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BY KHAMA LINCOLN in Gizo

SITTING ON his old hammock contemplating on the best ideas to rescue his community from the obvious impact of climate change, as the ocean extends it’s reach under his thatched home, 60 plus year old John Maeta welcomes another year with the ongoing challenge.

He said, the term of his leadership as chairman for Fishery village in Gizo Island end this week, but his plans and concerns for the community’s wellbeing remains.

Chairman of Fishery Village, John Maeta mending his fishing net. Photo Khama Lincoln
Chairman of Fishery Village, John Maeta mending his fishing net. Photo Khama Lincoln

The concerned elder, was pointing to the old artificial breakwater and said, “where the waves break was the seawall, sea covers it since December.”

He said, seawater flows in and stays for an interval of five to six days before he can notice low tide at the seafront area.

“Water enters into my kitchen and all the firewood floats out,” the old fisherman said.

“The saltwater has now spoiled the soil and our garden. “Where else we will go? All the land blocks in the area behind us are occupied,” he said.

Part of Fishing Village in Gizo. PHOTO KHAMA LINCOLN.

“Our plan is to build up the seawall, but we need money to hire people to help us dive into the sea to pick stones and canoes to carry the stones.” He stressed.

“We will look for places that are free, some places are not allowed to pick stones from.” He continued.

Maeta said, another pressing issue in community is the need of good water supply. He said, if the people choose him to continue leading the community, he will work on the water supply need of his people.

A water pipe at fishery village. Photo Khama Lincoln

Maeta’s Niece, Janet Fugui a member of Fishery Anglican Church Committee said, that people also want to move out further from the shoreline.

“But the mainland belongs to the government, she said, we don’t know where to go, so we have to raise the level of the area.”

Janet Fugui at the Fishery village church house. Photo. Khama Lincoln

Another resident living in the improvised fishing settlement for 20 years, 52 years old, Dick Bae recalled that before the 2007 Tsunami he lived further out in the shoreline which is now submerged.

He said, he moved to his present location after the Tsunami, which was an unoccupied swampy area during when he moved there.

Dick Bae at his Kitchen house in Fishery village Gizo. Saltwater covers his home as sea rises. Photo Khama Lincoln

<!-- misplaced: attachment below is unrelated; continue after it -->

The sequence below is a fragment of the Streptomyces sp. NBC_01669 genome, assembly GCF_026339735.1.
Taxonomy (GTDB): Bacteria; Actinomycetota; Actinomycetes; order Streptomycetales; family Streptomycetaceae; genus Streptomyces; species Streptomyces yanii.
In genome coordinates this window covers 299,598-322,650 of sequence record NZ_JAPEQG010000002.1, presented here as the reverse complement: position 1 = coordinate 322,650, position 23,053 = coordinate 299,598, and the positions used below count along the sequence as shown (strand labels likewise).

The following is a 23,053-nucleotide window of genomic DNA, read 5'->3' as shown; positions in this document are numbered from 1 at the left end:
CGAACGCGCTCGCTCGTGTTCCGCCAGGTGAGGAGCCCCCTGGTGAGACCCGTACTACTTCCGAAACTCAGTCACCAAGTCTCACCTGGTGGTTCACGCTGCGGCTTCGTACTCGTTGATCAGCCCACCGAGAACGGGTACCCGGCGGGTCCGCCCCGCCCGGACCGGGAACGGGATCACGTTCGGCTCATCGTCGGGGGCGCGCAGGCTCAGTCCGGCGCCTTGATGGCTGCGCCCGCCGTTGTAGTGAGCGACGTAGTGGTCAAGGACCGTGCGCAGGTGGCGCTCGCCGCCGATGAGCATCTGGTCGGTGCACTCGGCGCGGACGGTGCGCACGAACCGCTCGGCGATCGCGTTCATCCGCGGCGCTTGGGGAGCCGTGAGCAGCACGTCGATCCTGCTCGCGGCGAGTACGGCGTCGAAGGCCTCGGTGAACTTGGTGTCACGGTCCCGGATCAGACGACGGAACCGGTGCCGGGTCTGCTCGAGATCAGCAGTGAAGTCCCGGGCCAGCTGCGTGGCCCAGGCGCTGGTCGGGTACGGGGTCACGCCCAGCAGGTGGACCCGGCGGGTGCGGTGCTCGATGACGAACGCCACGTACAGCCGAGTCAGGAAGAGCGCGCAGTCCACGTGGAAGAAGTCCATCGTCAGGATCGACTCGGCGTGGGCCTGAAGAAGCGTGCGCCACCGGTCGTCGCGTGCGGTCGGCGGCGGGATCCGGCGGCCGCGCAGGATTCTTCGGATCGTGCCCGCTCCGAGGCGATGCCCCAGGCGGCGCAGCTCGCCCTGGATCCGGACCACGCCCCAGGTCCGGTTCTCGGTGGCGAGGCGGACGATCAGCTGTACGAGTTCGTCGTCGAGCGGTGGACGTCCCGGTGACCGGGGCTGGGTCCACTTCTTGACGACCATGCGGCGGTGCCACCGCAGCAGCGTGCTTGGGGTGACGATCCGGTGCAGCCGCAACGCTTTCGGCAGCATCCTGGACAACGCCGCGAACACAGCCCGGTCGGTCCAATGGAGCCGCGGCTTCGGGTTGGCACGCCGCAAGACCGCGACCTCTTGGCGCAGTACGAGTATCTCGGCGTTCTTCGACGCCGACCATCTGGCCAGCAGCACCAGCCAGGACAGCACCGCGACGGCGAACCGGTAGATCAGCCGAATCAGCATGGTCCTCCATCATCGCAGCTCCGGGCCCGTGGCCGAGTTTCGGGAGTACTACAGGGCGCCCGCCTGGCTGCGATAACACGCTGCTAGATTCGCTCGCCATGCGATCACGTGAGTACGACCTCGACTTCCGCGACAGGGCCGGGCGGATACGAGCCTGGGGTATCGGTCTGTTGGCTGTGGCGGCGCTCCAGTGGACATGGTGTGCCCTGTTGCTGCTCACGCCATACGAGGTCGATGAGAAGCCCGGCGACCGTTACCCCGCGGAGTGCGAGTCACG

“This place was full of bush and mud, he said. I brush the bush, dig the drain and did the maintenance.”

“Now the sea have reached us again, water flows into my kitchen and my garden. Potato and bananas will not grow well because of salt.” He stressed.

Dick Bae’s food garded exposed to the effect of sea level rise. Photo Khama Lincoln

“I don’t know where else to go,” he said, “Behind, at the top, people already own those places.”

“I voted for the member (member of Parliament), they gave us forms and we filled up the forms. But we’re still waiting for support.”

The fisherman sells fish and shells at the market to earn income, and from his earnings he bought sago palm leaves from friends, for his thatched houses.

“If only the member (MP) could support me with roofing Irons.” He said.

Bae, who is originally from Lau in the Malaita province is not new to adapting in coastline environment.

He turned a swampy area full of mud into a home, with the use of shells called “Kiki” in his dialect, to compact the sludge ground floor inside his kitchen and outside.

Dick Bae use shells to compact muddy ground around his home. Photo Khama Lincoln

Solomon Islands is one of the vulnerable countries having very limited financial capacity to fight against climate change.

The Solomon Islands National Meteorological Services in reference to sea level rise has stated in addition to the effects of climate change impacts the country is facing, the country will expect more of these events this wet season because of the La Nina period.

The weather office in its earlier statements explained that trade winds push more warm water on our side of the pacific and so sea level is expected to be higher than average.


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